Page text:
The US Dollar is modestly higher this morning after a series of strong economic data points pointed to an improving labor market and rebounding consumer spending.
While the data points themselves had limited impact on the greenback, the “big dollar” is up about 0.03% on trade-weighted basis, bucking a two-week trend of weakening after peaking at just above 93 in late March.
According to the US Census Bureau, US retail sales soared an impressive 9.8% to $619.1 billion in March – completely shattering market expectations set near 6%. February’s decline was revised to -2.7%.
A vaccination campaign averaging nearly 3 million vaccination doses per day – according to the current 7-day moving average – coupled with new economic stimulus worked to imbue American consumers with enough confidence and cash last month to head out en masse to spend in retail outlets.
Although roughly 10 million Americans remain unemployed or have exited the workforce entirely, pent up demand last month propelled restaurants, motor vehicles outlets, clothing stores and sporting goods stores to post robust double-digit increases.
When compared to this time last year, retail trade activity is nearly 28% higher. Only grocery stores posted year-over-year losses, with a decline of 13.8% when compared to the temporary boost in sales witnessed in March 2020 when consumers rushed in droves to grocery stores to stock up on essentials as the pandemic began.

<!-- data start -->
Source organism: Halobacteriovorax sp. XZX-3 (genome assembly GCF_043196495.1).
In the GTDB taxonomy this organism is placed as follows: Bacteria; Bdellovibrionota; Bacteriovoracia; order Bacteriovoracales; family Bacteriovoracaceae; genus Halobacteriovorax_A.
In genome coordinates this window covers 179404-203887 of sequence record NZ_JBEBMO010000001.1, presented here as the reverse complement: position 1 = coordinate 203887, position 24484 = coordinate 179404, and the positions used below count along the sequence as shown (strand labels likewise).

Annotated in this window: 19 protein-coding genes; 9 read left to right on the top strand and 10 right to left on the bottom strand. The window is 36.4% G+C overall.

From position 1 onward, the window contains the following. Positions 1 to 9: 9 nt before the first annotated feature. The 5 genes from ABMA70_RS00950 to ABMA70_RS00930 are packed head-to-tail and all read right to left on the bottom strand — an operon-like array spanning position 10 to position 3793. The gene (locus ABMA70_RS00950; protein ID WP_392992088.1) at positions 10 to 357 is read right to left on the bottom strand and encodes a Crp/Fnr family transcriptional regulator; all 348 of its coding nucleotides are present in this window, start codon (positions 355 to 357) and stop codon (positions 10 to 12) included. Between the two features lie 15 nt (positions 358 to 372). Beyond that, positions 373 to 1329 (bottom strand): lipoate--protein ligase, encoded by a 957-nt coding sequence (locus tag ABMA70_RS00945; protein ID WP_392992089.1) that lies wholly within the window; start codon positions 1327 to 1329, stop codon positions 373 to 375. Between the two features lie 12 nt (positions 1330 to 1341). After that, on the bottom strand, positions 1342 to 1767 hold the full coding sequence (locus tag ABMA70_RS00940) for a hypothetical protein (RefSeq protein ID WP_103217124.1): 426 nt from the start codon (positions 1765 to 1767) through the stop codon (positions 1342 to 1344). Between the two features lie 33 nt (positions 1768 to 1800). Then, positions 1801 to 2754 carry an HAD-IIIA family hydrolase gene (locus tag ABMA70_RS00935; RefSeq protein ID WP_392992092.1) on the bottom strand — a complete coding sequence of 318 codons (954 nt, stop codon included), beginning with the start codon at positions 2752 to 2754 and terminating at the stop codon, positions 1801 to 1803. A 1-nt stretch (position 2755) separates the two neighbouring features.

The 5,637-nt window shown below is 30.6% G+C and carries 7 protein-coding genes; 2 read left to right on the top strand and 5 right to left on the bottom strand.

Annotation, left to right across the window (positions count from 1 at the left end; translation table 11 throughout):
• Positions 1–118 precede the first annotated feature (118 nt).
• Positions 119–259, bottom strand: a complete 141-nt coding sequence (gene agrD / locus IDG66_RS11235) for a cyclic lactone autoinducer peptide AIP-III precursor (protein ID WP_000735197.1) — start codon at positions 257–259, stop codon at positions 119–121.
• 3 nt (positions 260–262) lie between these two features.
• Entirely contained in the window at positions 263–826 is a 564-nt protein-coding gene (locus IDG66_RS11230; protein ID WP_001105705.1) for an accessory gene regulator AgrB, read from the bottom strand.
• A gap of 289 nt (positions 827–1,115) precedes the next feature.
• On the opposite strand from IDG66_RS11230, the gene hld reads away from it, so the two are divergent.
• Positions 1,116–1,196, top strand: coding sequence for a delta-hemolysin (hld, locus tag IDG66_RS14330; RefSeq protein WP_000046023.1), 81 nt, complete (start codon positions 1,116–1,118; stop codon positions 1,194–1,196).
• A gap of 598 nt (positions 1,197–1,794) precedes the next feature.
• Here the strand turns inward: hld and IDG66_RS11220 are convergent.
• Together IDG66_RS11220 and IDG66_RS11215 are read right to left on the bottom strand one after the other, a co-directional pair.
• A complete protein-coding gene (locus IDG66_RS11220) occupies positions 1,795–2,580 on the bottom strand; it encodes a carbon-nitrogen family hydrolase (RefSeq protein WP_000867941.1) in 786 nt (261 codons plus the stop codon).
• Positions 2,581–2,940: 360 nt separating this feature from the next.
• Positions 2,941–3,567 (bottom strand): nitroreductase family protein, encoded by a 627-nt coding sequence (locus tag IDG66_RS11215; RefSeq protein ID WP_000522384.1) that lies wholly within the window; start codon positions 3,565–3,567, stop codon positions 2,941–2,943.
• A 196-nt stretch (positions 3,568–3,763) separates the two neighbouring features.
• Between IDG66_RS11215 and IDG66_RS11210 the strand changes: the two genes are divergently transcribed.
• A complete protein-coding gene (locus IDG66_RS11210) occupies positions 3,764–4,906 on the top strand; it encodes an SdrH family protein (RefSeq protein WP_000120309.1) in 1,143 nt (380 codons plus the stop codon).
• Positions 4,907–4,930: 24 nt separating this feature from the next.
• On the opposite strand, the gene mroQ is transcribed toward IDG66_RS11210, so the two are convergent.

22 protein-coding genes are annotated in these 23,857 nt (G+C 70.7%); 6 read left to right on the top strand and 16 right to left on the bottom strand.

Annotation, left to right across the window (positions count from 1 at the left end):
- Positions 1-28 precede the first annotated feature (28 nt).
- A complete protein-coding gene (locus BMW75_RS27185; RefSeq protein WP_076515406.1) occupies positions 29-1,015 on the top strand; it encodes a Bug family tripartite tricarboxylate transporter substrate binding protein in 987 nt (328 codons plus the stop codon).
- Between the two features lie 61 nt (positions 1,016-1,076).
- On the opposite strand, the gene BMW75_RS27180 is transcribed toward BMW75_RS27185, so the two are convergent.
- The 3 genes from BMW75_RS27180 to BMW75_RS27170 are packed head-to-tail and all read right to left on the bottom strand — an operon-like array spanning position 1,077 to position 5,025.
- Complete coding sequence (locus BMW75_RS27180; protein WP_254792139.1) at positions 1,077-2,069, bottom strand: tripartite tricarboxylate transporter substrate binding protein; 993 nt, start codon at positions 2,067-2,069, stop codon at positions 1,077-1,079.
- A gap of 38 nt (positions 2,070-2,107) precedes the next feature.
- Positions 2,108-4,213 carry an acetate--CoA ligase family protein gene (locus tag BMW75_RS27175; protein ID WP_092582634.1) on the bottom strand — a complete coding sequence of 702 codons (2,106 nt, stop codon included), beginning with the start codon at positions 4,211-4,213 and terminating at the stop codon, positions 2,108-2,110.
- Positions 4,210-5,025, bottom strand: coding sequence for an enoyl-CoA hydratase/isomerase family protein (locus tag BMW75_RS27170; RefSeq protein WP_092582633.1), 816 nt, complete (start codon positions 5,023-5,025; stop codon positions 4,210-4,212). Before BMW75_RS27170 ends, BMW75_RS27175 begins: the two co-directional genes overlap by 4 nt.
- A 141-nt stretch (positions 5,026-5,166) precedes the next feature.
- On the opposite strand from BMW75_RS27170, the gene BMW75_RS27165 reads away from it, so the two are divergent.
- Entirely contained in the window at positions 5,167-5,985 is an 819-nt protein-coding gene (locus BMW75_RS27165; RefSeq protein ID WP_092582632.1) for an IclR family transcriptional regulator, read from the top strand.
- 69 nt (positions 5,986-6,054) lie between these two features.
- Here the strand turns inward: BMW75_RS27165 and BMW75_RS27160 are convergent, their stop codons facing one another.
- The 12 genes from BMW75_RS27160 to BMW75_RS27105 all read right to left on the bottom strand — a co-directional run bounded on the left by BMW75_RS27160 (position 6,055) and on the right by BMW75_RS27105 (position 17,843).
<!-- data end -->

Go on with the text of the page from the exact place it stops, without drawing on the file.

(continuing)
Today’s figures are in line with consumer inflation data from earlier this week, which highlighted the biggest single month jump since 2012. In the past, a large jump such as this would signal to the Federal Reserve that it was time to tighten its monetary policy belt. However, the Fed has shifted to viewing inflation as a symmetric goal around 2%. It now aims to have inflation hit 2% on average before raising rates or considering significant tapering to its existing monthly asset purchases of $120 billion.
First time claims for initial jobless benefits reached a new post-COVID low, falling to 576,000 – not only below the elusive 700,000 level, but also breaching the 600,000 mark for the first time in well over a year.
Claims figures remain highly elevated but are now well below pre-pandemic records. Preliminary data indicate most declines in claims last week came from the California, which has benefited from a vast and far reaching re-opening effort in recent weeks.
In contrast, the pace of change in continuing claims reversed course, rising 4,000 during the week ending April 3 – probably reflecting a delayed reaction to the back and forth in new claims filed over the last month.
This morning’s data is the last large, market moving piece of economic data due this week. As we move into the next week, all eyes will likely focus on corporate earnings and central bank decisions in Canada and continental Europe.
Market Strategist & Fintech Specialist
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